Sitting between the CX-3 small SUV and CX-5 large SUV, the newcomer will be priced from £22,895 for the 26 models in five trim levels and a choice of rear or all-wheel-drive depending on the buyer’s selection of 122hp or 180hp 2.0-litre Skyactiv petrol engines with 6-speed manual or automatic transmissions.
Both units feature the latest compression ignition petrol engine in two power outputs and have 24v mild-hybrid powertrain to stretch economy. With this power boost it builds on the launch earlier this year of the Mazda3 and the new CX-30 was shown at the Geneva motor show in March.
Even before its launched, the CX-30 picked up a five-star Euro NCAP rating for its adult occupant safety and range of i-Activesense safety features such as lane and overtaking warnings, sensors and driver assistance technologies.
The 122hp 2.0 engine takes 10.6-seconds to hit 62mph and has a maximum speed of 116mph while the 180hp 2.0 is good for 127mph and 8.5-seconds 0-62mph.
Mazda has taken the decision to sell only the petrol versions of the CX-30 in Britain but diesels will be offered in other markets and in due course but we will see an electric version on UK roads early in 2021.
The Skyactiv petrol engines as fitted to the Mazda3 have earned a reputation for responsiveness, power delivery and economy with low emissions and those of the new CX-30 are as clean as 105gkm.
All models are well equipped with standard head-up display, radar cruise control and LED headlights. As you move up the range you get upgraded sound systems including CD player and climate controls, additional driving and safety aids as well as bigger wheels and tyres.
For families it has a nominal 430-litres boot space rising to maximum 1,406-litres, standard cloth upholstery with leather on top models. The prices go from £22,895 to £33,495.
First impressions of the CX-30 with the 122hp engine were its refinement and smoothness, but it had to be stirred along through the gears on steeper roads or gentle gradients of our very extensive route through Devon.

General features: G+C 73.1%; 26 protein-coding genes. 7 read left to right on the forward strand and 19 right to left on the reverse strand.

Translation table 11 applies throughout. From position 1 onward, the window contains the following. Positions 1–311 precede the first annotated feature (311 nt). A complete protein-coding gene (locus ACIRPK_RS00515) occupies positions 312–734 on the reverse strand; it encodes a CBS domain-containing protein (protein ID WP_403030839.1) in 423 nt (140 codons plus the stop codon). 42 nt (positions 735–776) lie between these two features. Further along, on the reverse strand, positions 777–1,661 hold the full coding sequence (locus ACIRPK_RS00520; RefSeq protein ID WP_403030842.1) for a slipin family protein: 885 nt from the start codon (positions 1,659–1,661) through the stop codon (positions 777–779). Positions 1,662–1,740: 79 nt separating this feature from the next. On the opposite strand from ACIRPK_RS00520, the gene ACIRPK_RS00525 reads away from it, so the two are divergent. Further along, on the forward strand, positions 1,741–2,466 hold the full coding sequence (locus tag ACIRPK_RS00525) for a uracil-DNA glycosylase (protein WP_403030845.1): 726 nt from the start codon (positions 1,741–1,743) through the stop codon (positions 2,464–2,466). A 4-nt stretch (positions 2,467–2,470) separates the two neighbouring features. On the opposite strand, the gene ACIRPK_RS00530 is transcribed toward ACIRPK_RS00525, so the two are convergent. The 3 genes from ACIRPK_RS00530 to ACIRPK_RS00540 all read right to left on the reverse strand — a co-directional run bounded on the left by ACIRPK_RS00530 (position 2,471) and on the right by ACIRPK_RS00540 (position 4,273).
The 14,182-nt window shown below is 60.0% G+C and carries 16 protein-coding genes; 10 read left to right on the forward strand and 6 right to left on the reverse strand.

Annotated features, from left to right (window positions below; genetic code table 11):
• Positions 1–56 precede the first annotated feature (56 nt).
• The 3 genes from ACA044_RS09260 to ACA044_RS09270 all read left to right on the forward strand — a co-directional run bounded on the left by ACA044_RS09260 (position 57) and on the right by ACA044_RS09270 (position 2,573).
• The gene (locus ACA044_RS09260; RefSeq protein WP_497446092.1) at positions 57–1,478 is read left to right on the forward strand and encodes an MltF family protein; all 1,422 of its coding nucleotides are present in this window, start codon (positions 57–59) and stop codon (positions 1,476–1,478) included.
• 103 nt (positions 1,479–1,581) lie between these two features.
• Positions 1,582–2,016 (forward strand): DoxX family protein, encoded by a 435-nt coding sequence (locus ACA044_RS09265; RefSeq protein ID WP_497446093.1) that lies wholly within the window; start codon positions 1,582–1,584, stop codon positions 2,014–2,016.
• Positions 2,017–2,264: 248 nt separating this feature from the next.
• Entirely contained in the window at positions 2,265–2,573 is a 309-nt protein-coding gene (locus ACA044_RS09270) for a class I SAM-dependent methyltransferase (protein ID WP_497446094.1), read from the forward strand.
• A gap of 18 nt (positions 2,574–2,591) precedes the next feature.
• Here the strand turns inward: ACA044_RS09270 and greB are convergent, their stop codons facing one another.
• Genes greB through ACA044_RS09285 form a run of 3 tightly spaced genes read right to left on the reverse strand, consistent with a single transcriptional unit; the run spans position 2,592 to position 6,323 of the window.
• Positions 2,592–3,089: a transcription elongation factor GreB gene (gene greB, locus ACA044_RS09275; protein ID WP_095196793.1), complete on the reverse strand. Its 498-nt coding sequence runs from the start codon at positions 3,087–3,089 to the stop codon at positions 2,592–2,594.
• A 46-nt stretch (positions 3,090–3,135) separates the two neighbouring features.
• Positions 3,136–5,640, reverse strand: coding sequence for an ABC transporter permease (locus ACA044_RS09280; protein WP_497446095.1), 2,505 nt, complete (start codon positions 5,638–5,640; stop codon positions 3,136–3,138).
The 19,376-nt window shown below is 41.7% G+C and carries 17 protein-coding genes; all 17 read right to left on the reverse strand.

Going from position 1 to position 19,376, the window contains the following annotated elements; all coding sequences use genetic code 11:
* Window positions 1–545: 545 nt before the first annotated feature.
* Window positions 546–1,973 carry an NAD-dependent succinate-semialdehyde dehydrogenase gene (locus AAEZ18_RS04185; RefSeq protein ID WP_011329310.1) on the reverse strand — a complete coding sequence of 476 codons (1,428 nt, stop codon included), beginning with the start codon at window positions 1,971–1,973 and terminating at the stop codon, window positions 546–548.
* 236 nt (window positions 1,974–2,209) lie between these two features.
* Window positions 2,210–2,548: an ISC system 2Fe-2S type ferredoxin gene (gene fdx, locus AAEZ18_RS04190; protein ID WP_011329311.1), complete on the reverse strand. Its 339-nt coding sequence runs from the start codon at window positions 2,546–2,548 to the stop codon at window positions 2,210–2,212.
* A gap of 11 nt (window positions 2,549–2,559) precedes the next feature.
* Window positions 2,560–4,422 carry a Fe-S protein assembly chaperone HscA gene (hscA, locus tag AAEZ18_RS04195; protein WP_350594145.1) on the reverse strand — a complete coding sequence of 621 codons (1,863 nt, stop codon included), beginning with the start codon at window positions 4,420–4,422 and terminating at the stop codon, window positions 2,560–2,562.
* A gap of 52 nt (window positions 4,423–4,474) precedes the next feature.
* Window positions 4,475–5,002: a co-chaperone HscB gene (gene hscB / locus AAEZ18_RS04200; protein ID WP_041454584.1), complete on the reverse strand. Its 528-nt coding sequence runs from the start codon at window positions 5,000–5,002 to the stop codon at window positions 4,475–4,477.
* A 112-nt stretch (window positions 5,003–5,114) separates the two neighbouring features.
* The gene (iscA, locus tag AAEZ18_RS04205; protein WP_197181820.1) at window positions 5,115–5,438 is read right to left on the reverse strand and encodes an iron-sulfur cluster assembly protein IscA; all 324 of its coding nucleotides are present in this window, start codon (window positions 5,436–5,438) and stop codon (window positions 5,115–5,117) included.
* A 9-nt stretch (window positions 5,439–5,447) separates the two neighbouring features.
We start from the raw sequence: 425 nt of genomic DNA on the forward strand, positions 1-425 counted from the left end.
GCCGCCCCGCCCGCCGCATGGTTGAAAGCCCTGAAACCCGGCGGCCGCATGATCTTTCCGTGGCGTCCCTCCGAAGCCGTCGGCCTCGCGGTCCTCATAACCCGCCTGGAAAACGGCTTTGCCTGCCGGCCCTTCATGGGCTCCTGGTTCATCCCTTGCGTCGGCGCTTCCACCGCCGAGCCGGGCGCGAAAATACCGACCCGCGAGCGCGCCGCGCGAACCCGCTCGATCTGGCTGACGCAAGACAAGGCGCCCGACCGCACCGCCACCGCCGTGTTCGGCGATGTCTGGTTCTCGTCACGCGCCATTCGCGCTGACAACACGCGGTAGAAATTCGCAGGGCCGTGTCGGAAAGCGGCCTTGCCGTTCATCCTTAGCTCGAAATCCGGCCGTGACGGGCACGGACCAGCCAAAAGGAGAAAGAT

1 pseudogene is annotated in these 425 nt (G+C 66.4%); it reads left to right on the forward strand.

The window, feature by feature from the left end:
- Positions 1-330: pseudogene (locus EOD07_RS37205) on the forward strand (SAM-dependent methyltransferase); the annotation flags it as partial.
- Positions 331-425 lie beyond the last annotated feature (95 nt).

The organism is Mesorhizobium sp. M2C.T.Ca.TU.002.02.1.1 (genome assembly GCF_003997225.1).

The anticipated best selling 180hp version was sharper responding with a slightly firmer ride as well and we appreciated its agility but bemoaned a slow reacting auto-headlights system on busy country roads. The fact we did not have to work it so hard was reflected in our average of 44.4mpg compared to 35.2mpg in the less powerful stablemate.
Both were roomy had excellent seats, decent sized boot, and very good instruments display particularly head-up onto screen. Controls were easy and slick with a multi adjustable steering column, strong brakes and safe handling.
Mazda UK Managing Director, Jeremy Thomson said, “The CX-30, which slots into the range precisely between the SUV CX3 and CX5, comes at the right time for the brand with UK sales up 4% as it heads towards 40,000 units by the end of March 2020.
"We are particularly strong in the private sector and we will finish the financial year about 6% up on 27,000 units," he said.
"The really difficult area for everyone at the moment is the 'retail pull' or getting people into showrooms and buying but we are doing well and the CX-30 is ideal for them.
"This will become our best selling car in the UK and Europe and a significant part of Mazda sales. Analysis shows the crossover or SUV sector has passed the tipping point and is now the biggest selling model type with 39% and rising across Europe and next year we think it will account for 47% of our sales."
The likely engine demand will be 70%-75% for the 180hp and 30%-35% for the122hp unit. As for transmission choices, 69% manual 31% auto. Spec level sales splits will be SE-L 18%, SE-L Lux 24%, Sport Lux 34%, GT Sport 18% and GT Sport Tech 6%.
MILESTONES: Mazda CX-30 Sport Lux 180hp (expected main selling model) Price: £27,075 (£29,295 as tested). Engine/transmission: 180hp, 4-cylinder, Skyactiv X petrol with 24v mild-hybrid boost, 6-speed manual, RWD. Performance: 127 mph, 0-62mph 8.5-seconds, Combined Cycle 44.4mpg on test, CO2 105g/km, VED first year road tax £150 then £145 Standard rate, BiK company car tax 25%. Insurance Group: TBC. Warranty: 3-years/ 60,000 miles. Dimensions/capacities: L4.40m, W1.80m, H1.54m, boot/load space: 430 to 1,406-litres. For: Smooth and refined powertrain, agile handling, excellent seats and comfortable ride, reasonably roomy. Against: Some restricted rear vision, slow auto headlights, road noise, busy engine note when pressed, average warranty. Robin Roberts Miles Better News Agency